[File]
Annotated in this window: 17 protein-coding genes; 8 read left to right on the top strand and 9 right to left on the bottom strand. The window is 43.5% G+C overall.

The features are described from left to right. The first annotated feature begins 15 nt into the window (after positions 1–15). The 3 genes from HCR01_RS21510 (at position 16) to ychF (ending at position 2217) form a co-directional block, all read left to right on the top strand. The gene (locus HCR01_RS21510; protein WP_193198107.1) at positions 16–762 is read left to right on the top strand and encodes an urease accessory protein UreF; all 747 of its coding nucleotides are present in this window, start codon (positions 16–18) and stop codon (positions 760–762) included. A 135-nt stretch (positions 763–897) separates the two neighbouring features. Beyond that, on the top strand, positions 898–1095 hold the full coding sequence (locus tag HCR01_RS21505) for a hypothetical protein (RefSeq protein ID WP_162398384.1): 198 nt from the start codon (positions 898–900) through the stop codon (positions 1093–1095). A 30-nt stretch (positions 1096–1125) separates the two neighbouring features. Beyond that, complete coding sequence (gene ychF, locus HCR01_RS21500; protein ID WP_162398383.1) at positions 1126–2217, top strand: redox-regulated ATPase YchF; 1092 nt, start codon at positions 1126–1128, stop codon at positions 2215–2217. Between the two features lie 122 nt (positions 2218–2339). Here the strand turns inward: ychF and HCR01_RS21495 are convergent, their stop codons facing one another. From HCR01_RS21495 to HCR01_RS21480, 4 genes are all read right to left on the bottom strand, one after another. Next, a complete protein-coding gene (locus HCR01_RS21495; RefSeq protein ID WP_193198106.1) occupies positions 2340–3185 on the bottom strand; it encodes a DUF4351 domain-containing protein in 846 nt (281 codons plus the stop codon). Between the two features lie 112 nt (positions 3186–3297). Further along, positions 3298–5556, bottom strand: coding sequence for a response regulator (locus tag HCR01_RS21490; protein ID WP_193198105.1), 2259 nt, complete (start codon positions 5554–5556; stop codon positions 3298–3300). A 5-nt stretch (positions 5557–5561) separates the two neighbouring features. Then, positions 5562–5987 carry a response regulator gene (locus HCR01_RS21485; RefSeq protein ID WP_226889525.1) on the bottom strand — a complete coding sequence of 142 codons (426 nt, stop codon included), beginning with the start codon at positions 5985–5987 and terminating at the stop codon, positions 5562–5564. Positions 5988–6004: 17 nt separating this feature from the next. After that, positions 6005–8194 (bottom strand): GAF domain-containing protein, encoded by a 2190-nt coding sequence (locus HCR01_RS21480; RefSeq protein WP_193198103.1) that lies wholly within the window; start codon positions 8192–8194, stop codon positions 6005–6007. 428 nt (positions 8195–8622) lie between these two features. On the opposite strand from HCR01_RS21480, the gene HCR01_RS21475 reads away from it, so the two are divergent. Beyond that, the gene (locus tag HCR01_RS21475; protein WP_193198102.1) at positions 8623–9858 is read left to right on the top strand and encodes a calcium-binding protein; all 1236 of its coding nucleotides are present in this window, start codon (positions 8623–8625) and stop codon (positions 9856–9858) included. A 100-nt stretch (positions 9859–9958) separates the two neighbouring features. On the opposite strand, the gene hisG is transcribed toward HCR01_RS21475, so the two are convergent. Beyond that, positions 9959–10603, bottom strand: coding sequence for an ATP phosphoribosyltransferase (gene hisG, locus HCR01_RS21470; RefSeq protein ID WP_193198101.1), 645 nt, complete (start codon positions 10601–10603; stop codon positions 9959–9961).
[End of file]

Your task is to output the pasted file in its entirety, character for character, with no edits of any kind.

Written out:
Annotated in this window: 17 protein-coding genes; 8 read left to right on the top strand and 9 right to left on the bottom strand. The window is 43.5% G+C overall.

The features are described from left to right. The first annotated feature begins 15 nt into the window (after positions 1–15). The 3 genes from HCR01_RS21510 (at position 16) to ychF (ending at position 2217) form a co-directional block, all read left to right on the top strand. The gene (locus HCR01_RS21510; protein WP_193198107.1) at positions 16–762 is read left to right on the top strand and encodes an urease accessory protein UreF; all 747 of its coding nucleotides are present in this window, start codon (positions 16–18) and stop codon (positions 760–762) included. A 135-nt stretch (positions 763–897) separates the two neighbouring features. Beyond that, on the top strand, positions 898–1095 hold the full coding sequence (locus tag HCR01_RS21505) for a hypothetical protein (RefSeq protein ID WP_162398384.1): 198 nt from the start codon (positions 898–900) through the stop codon (positions 1093–1095). A 30-nt stretch (positions 1096–1125) separates the two neighbouring features. Beyond that, complete coding sequence (gene ychF, locus HCR01_RS21500; protein ID WP_162398383.1) at positions 1126–2217, top strand: redox-regulated ATPase YchF; 1092 nt, start codon at positions 1126–1128, stop codon at positions 2215–2217. Between the two features lie 122 nt (positions 2218–2339). Here the strand turns inward: ychF and HCR01_RS21495 are convergent, their stop codons facing one another. From HCR01_RS21495 to HCR01_RS21480, 4 genes are all read right to left on the bottom strand, one after another. Next, a complete protein-coding gene (locus HCR01_RS21495; RefSeq protein ID WP_193198106.1) occupies positions 2340–3185 on the bottom strand; it encodes a DUF4351 domain-containing protein in 846 nt (281 codons plus the stop codon). Between the two features lie 112 nt (positions 3186–3297). Further along, positions 3298–5556, bottom strand: coding sequence for a response regulator (locus tag HCR01_RS21490; protein ID WP_193198105.1), 2259 nt, complete (start codon positions 5554–5556; stop codon positions 3298–3300). A 5-nt stretch (positions 5557–5561) separates the two neighbouring features. Then, positions 5562–5987 carry a response regulator gene (locus HCR01_RS21485; RefSeq protein ID WP_226889525.1) on the bottom strand — a complete coding sequence of 142 codons (426 nt, stop codon included), beginning with the start codon at positions 5985–5987 and terminating at the stop codon, positions 5562–5564. Positions 5988–6004: 17 nt separating this feature from the next. After that, positions 6005–8194 (bottom strand): GAF domain-containing protein, encoded by a 2190-nt coding sequence (locus HCR01_RS21480; RefSeq protein WP_193198103.1) that lies wholly within the window; start codon positions 8192–8194, stop codon positions 6005–6007. 428 nt (positions 8195–8622) lie between these two features. On the opposite strand from HCR01_RS21480, the gene HCR01_RS21475 reads away from it, so the two are divergent. Beyond that, the gene (locus tag HCR01_RS21475; protein WP_193198102.1) at positions 8623–9858 is read left to right on the top strand and encodes a calcium-binding protein; all 1236 of its coding nucleotides are present in this window, start codon (positions 8623–8625) and stop codon (positions 9856–9858) included. A 100-nt stretch (positions 9859–9958) separates the two neighbouring features. On the opposite strand, the gene hisG is transcribed toward HCR01_RS21475, so the two are convergent. Beyond that, positions 9959–10603, bottom strand: coding sequence for an ATP phosphoribosyltransferase (gene hisG, locus HCR01_RS21470; RefSeq protein ID WP_193198101.1), 645 nt, complete (start codon positions 10601–10603; stop codon positions 9959–9961).